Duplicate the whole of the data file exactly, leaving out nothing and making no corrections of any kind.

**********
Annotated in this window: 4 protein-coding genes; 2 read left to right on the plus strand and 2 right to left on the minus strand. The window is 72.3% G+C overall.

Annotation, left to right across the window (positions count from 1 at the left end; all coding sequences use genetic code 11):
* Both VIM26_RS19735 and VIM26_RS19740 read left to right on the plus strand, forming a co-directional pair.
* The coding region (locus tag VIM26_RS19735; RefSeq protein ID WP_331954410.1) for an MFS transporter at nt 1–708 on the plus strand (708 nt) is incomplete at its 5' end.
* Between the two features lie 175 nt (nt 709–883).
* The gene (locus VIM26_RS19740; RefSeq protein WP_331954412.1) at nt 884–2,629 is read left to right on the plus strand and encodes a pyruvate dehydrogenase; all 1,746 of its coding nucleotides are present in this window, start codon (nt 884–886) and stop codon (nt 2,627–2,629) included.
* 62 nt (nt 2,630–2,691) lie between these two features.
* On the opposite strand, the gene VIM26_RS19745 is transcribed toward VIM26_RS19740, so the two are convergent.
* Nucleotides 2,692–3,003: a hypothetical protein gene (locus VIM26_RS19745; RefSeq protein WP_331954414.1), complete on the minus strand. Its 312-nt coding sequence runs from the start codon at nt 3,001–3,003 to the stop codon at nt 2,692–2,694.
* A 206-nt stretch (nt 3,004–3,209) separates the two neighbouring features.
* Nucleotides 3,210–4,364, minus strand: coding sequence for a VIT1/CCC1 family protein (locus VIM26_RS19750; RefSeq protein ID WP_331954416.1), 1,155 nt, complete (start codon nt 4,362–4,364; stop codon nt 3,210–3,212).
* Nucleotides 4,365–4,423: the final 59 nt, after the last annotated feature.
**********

Annotated in this window: 4 protein-coding genes; 2 read left to right on the plus strand and 2 right to left on the minus strand. The window is 72.3% G+C overall.

Annotation, left to right across the window (positions count from 1 at the left end; all coding sequences use genetic code 11):
* Both VIM26_RS19735 and VIM26_RS19740 read left to right on the plus strand, forming a co-directional pair.
* The coding region (locus tag VIM26_RS19735; RefSeq protein ID WP_331954410.1) for an MFS transporter at nt 1–708 on the plus strand (708 nt) is incomplete at its 5' end.
* Between the two features lie 175 nt (nt 709–883).
* The gene (locus VIM26_RS19740; RefSeq protein WP_331954412.1) at nt 884–2,629 is read left to right on the plus strand and encodes a pyruvate dehydrogenase; all 1,746 of its coding nucleotides are present in this window, start codon (nt 884–886) and stop codon (nt 2,627–2,629) included.
* 62 nt (nt 2,630–2,691) lie between these two features.
* On the opposite strand, the gene VIM26_RS19745 is transcribed toward VIM26_RS19740, so the two are convergent.
* Nucleotides 2,692–3,003: a hypothetical protein gene (locus VIM26_RS19745; RefSeq protein WP_331954414.1), complete on the minus strand. Its 312-nt coding sequence runs from the start codon at nt 3,001–3,003 to the stop codon at nt 2,692–2,694.
* A 206-nt stretch (nt 3,004–3,209) separates the two neighbouring features.
* Nucleotides 3,210–4,364, minus strand: coding sequence for a VIT1/CCC1 family protein (locus VIM26_RS19750; RefSeq protein ID WP_331954416.1), 1,155 nt, complete (start codon nt 4,362–4,364; stop codon nt 3,210–3,212).
* Nucleotides 4,365–4,423: the final 59 nt, after the last annotated feature.